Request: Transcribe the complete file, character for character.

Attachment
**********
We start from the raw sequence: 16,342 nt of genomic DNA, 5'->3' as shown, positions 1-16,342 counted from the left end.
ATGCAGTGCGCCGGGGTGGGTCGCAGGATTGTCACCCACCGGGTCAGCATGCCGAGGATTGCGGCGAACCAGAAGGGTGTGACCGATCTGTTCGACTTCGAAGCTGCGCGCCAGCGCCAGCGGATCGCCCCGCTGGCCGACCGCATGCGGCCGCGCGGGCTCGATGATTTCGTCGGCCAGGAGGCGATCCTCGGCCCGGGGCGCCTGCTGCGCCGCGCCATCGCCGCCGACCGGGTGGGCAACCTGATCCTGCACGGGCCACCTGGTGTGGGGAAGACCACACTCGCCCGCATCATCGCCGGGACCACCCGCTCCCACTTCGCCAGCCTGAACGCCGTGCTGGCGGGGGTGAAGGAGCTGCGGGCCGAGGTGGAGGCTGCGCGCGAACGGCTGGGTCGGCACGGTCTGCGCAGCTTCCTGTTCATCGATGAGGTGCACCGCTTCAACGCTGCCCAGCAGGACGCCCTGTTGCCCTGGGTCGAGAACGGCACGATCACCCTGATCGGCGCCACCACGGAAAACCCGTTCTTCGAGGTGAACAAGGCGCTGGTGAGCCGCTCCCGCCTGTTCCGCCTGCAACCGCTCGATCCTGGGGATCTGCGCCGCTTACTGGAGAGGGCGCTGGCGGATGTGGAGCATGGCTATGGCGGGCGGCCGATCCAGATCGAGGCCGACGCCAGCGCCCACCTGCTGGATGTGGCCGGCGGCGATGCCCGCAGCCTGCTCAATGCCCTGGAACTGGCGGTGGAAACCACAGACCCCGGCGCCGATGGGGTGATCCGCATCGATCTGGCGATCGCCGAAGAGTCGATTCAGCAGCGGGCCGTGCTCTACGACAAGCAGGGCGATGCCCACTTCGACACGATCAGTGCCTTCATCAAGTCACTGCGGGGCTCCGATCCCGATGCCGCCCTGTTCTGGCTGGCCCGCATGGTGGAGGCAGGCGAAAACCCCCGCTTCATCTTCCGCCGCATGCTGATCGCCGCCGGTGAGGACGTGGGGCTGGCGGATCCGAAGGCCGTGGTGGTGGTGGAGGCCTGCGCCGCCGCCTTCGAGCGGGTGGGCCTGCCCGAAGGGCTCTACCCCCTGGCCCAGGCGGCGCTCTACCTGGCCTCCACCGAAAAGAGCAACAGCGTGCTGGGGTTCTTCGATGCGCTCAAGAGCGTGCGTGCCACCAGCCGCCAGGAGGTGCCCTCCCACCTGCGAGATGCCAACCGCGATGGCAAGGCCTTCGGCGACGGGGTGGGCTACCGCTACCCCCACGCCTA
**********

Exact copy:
We start from the raw sequence: 16,342 nt of genomic DNA, 5'->3' as shown, positions 1-16,342 counted from the left end.
ATGCAGTGCGCCGGGGTGGGTCGCAGGATTGTCACCCACCGGGTCAGCATGCCGAGGATTGCGGCGAACCAGAAGGGTGTGACCGATCTGTTCGACTTCGAAGCTGCGCGCCAGCGCCAGCGGATCGCCCCGCTGGCCGACCGCATGCGGCCGCGCGGGCTCGATGATTTCGTCGGCCAGGAGGCGATCCTCGGCCCGGGGCGCCTGCTGCGCCGCGCCATCGCCGCCGACCGGGTGGGCAACCTGATCCTGCACGGGCCACCTGGTGTGGGGAAGACCACACTCGCCCGCATCATCGCCGGGACCACCCGCTCCCACTTCGCCAGCCTGAACGCCGTGCTGGCGGGGGTGAAGGAGCTGCGGGCCGAGGTGGAGGCTGCGCGCGAACGGCTGGGTCGGCACGGTCTGCGCAGCTTCCTGTTCATCGATGAGGTGCACCGCTTCAACGCTGCCCAGCAGGACGCCCTGTTGCCCTGGGTCGAGAACGGCACGATCACCCTGATCGGCGCCACCACGGAAAACCCGTTCTTCGAGGTGAACAAGGCGCTGGTGAGCCGCTCCCGCCTGTTCCGCCTGCAACCGCTCGATCCTGGGGATCTGCGCCGCTTACTGGAGAGGGCGCTGGCGGATGTGGAGCATGGCTATGGCGGGCGGCCGATCCAGATCGAGGCCGACGCCAGCGCCCACCTGCTGGATGTGGCCGGCGGCGATGCCCGCAGCCTGCTCAATGCCCTGGAACTGGCGGTGGAAACCACAGACCCCGGCGCCGATGGGGTGATCCGCATCGATCTGGCGATCGCCGAAGAGTCGATTCAGCAGCGGGCCGTGCTCTACGACAAGCAGGGCGATGCCCACTTCGACACGATCAGTGCCTTCATCAAGTCACTGCGGGGCTCCGATCCCGATGCCGCCCTGTTCTGGCTGGCCCGCATGGTGGAGGCAGGCGAAAACCCCCGCTTCATCTTCCGCCGCATGCTGATCGCCGCCGGTGAGGACGTGGGGCTGGCGGATCCGAAGGCCGTGGTGGTGGTGGAGGCCTGCGCCGCCGCCTTCGAGCGGGTGGGCCTGCCCGAAGGGCTCTACCCCCTGGCCCAGGCGGCGCTCTACCTGGCCTCCACCGAAAAGAGCAACAGCGTGCTGGGGTTCTTCGATGCGCTCAAGAGCGTGCGTGCCACCAGCCGCCAGGAGGTGCCCTCCCACCTGCGAGATGCCAACCGCGATGGCAAGGCCTTCGGCGACGGGGTGGGCTACCGCTACCCCCACGCCTA